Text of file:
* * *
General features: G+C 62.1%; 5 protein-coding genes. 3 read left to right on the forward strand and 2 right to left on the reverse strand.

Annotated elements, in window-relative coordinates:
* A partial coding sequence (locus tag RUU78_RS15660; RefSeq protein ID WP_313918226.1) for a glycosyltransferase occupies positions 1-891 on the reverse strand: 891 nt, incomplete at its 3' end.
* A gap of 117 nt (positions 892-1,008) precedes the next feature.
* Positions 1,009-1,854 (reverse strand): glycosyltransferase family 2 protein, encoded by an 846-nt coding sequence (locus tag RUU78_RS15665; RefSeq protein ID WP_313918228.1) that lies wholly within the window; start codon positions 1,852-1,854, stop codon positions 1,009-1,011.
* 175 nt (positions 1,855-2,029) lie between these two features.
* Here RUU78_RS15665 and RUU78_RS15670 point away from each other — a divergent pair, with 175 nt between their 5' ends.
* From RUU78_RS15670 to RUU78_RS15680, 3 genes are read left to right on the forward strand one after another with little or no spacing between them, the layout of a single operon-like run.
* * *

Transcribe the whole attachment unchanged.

General features: G+C 62.1%; 5 protein-coding genes. 3 read left to right on the forward strand and 2 right to left on the reverse strand.

Annotated elements, in window-relative coordinates:
* A partial coding sequence (locus tag RUU78_RS15660; RefSeq protein ID WP_313918226.1) for a glycosyltransferase occupies positions 1-891 on the reverse strand: 891 nt, incomplete at its 3' end.
* A gap of 117 nt (positions 892-1,008) precedes the next feature.
* Positions 1,009-1,854 (reverse strand): glycosyltransferase family 2 protein, encoded by an 846-nt coding sequence (locus tag RUU78_RS15665; RefSeq protein ID WP_313918228.1) that lies wholly within the window; start codon positions 1,852-1,854, stop codon positions 1,009-1,011.
* 175 nt (positions 1,855-2,029) lie between these two features.
* Here RUU78_RS15665 and RUU78_RS15670 point away from each other — a divergent pair, with 175 nt between their 5' ends.
* From RUU78_RS15670 to RUU78_RS15680, 3 genes are read left to right on the forward strand one after another with little or no spacing between them, the layout of a single operon-like run.